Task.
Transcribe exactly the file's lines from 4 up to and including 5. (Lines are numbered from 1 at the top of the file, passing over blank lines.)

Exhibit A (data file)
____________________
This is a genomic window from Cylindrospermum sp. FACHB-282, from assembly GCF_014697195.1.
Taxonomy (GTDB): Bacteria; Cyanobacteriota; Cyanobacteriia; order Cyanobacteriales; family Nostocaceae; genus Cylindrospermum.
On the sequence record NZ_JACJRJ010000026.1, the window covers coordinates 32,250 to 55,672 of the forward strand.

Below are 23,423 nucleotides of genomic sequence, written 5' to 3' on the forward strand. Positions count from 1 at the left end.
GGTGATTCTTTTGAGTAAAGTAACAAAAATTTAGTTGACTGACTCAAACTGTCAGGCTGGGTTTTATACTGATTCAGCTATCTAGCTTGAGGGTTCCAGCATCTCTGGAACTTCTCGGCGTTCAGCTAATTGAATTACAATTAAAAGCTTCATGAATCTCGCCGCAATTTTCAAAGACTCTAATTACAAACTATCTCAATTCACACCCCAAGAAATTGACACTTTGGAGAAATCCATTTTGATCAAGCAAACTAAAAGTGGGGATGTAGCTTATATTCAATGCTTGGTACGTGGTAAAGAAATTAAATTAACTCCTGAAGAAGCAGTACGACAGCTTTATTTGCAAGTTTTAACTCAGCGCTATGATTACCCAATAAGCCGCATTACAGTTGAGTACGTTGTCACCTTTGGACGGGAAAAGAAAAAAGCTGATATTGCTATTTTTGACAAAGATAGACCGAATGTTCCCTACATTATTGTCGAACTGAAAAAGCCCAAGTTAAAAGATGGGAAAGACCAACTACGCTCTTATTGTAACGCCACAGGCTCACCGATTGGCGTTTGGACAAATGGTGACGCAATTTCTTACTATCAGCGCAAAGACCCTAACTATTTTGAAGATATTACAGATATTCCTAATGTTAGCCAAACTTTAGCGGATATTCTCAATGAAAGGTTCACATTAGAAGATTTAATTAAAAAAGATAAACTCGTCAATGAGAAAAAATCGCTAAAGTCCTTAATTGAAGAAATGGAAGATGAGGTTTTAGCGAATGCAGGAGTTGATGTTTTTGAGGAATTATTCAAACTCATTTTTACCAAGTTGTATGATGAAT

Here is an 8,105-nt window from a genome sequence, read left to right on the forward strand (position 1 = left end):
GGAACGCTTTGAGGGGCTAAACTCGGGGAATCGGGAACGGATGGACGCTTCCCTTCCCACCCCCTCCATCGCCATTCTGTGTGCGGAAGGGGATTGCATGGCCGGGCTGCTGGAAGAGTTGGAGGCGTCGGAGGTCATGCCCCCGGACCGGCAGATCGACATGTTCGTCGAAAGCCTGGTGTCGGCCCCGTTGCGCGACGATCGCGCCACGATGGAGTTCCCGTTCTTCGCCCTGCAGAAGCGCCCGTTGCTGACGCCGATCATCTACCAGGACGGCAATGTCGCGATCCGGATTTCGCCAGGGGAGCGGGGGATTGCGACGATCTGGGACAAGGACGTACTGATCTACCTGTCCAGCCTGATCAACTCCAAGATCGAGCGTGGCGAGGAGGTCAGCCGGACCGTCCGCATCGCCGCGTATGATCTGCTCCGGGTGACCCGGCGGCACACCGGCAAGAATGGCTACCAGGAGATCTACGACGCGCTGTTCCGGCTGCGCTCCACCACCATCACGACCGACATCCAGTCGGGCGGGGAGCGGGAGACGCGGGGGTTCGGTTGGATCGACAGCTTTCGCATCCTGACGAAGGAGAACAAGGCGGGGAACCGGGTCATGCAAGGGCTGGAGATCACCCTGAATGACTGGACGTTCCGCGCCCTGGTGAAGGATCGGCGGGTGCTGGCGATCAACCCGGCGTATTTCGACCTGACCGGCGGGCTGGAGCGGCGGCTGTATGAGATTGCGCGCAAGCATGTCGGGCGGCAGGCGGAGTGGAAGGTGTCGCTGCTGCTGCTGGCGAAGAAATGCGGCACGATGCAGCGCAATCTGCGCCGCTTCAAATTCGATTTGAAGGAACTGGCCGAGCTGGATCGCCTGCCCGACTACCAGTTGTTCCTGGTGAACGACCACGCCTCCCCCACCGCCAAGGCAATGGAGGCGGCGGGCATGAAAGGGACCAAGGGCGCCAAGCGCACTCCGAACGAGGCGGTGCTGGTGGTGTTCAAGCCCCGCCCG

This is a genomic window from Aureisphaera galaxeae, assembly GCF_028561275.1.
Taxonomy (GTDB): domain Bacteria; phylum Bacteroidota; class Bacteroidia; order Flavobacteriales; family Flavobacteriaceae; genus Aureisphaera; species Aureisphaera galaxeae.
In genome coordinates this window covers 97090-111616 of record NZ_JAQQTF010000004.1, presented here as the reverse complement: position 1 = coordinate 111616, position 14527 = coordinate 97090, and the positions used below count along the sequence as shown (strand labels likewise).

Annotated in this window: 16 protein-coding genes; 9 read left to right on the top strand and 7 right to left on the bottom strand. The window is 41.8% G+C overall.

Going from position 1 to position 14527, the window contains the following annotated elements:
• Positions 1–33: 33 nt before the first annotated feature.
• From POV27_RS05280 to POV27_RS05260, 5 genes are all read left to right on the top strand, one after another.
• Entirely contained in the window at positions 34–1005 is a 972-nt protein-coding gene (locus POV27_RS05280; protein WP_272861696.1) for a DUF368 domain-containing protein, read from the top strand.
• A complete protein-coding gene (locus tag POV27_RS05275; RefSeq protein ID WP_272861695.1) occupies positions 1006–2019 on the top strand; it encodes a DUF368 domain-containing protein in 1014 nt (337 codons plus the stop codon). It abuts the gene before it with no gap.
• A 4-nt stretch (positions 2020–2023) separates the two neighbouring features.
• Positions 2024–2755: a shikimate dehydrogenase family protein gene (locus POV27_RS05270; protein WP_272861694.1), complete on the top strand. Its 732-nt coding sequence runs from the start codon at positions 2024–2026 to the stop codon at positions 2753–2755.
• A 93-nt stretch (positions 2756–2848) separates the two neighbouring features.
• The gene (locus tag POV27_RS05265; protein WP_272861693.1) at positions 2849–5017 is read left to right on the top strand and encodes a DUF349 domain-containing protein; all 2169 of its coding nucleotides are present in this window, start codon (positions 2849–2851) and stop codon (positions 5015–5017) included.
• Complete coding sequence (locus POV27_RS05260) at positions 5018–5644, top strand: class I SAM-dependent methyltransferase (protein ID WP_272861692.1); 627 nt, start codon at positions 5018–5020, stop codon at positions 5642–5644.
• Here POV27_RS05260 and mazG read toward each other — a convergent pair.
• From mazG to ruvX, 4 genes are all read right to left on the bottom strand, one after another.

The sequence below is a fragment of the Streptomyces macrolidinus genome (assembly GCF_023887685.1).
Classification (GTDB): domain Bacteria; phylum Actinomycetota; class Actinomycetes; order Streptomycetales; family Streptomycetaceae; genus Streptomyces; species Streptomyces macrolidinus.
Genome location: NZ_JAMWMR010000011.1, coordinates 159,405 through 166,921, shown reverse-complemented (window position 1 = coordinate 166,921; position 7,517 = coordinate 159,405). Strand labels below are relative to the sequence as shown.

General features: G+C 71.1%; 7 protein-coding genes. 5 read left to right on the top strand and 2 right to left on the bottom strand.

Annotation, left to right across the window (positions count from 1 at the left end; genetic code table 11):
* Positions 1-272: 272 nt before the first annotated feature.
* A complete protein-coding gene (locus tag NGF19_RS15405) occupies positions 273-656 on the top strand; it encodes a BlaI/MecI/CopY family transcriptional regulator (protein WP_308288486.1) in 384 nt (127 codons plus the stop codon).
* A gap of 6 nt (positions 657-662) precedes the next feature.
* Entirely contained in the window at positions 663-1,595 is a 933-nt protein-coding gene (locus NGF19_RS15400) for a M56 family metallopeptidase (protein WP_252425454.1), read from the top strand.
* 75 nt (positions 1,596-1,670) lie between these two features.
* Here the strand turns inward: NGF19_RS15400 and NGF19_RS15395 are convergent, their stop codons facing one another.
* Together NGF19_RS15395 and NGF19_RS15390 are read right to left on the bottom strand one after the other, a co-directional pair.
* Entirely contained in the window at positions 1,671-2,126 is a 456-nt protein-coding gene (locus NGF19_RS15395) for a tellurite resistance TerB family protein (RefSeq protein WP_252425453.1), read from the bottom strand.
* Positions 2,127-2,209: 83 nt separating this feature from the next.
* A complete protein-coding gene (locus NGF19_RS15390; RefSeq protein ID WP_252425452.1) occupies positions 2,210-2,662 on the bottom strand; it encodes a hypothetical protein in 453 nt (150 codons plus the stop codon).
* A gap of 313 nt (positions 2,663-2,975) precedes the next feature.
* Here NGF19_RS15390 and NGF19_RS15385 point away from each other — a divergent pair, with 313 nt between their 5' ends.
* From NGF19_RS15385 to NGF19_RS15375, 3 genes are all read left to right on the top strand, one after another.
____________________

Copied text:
Below are 23,423 nucleotides of genomic sequence, written 5' to 3' on the forward strand. Positions count from 1 at the left end.
GGTGATTCTTTTGAGTAAAGTAACAAAAATTTAGTTGACTGACTCAAACTGTCAGGCTGGGTTTTATACTGATTCAGCTATCTAGCTTGAGGGTTCCAGCATCTCTGGAACTTCTCGGCGTTCAGCTAATTGAATTACAATTAAAAGCTTCATGAATCTCGCCGCAATTTTCAAAGACTCTAATTACAAACTATCTCAATTCACACCCCAAGAAATTGACACTTTGGAGAAATCCATTTTGATCAAGCAAACTAAAAGTGGGGATGTAGCTTATATTCAATGCTTGGTACGTGGTAAAGAAATTAAATTAACTCCTGAAGAAGCAGTACGACAGCTTTATTTGCAAGTTTTAACTCAGCGCTATGATTACCCAATAAGCCGCATTACAGTTGAGTACGTTGTCACCTTTGGACGGGAAAAGAAAAAAGCTGATATTGCTATTTTTGACAAAGATAGACCGAATGTTCCCTACATTATTGTCGAACTGAAAAAGCCCAAGTTAAAAGATGGGAAAGACCAACTACGCTCTTATTGTAACGCCACAGGCTCACCGATTGGCGTTTGGACAAATGGTGACGCAATTTCTTACTATCAGCGCAAAGACCCTAACTATTTTGAAGATATTACAGATATTCCTAATGTTAGCCAAACTTTAGCGGATATTCTCAATGAAAGGTTCACATTAGAAGATTTAATTAAAAAAGATAAACTCGTCAATGAGAAAAAATCGCTAAAGTCCTTAATTGAAGAAATGGAAGATGAGGTTTTAGCGAATGCAGGAGTTGATGTTTTTGAGGAATTATTCAAACTCATTTTTACCAAGTTGTATGATGAAT